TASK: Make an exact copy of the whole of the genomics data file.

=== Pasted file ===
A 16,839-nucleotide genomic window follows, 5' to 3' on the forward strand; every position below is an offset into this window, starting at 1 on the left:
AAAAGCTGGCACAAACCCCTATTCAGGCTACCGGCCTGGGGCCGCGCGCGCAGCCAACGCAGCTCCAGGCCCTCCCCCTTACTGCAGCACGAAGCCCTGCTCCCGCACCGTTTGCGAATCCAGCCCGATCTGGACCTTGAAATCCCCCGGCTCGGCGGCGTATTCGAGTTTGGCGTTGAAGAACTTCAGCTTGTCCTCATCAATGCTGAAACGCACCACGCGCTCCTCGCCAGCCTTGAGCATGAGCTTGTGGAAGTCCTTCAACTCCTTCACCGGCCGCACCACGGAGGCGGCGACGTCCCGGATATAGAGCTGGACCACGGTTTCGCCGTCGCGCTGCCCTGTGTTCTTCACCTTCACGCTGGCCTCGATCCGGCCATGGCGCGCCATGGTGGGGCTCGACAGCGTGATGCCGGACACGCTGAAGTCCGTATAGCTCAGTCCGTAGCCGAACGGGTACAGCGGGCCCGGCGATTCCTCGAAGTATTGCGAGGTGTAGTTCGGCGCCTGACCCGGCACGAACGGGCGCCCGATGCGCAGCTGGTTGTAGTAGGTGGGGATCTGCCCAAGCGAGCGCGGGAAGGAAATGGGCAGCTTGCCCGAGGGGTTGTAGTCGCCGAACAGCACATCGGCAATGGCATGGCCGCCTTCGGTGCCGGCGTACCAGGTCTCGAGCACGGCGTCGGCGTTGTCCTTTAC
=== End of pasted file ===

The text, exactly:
A 16,839-nucleotide genomic window follows, 5' to 3' on the forward strand; every position below is an offset into this window, starting at 1 on the left:
AAAAGCTGGCACAAACCCCTATTCAGGCTACCGGCCTGGGGCCGCGCGCGCAGCCAACGCAGCTCCAGGCCCTCCCCCTTACTGCAGCACGAAGCCCTGCTCCCGCACCGTTTGCGAATCCAGCCCGATCTGGACCTTGAAATCCCCCGGCTCGGCGGCGTATTCGAGTTTGGCGTTGAAGAACTTCAGCTTGTCCTCATCAATGCTGAAACGCACCACGCGCTCCTCGCCAGCCTTGAGCATGAGCTTGTGGAAGTCCTTCAACTCCTTCACCGGCCGCACCACGGAGGCGGCGACGTCCCGGATATAGAGCTGGACCACGGTTTCGCCGTCGCGCTGCCCTGTGTTCTTCACCTTCACGCTGGCCTCGATCCGGCCATGGCGCGCCATGGTGGGGCTCGACAGCGTGATGCCGGACACGCTGAAGTCCGTATAGCTCAGTCCGTAGCCGAACGGGTACAGCGGGCCCGGCGATTCCTCGAAGTATTGCGAGGTGTAGTTCGGCGCCTGACCCGGCACGAACGGGCGCCCGATGCGCAGCTGGTTGTAGTAGGTGGGGATCTGCCCAAGCGAGCGCGGGAAGGAAATGGGCAGCTTGCCCGAGGGGTTGTAGTCGCCGAACAGCACATCGGCAATGGCATGGCCGCCTTCGGTGCCGGCGTACCAGGTCTCGAGCACGGCGTCGGCGTTGTCCTTTAC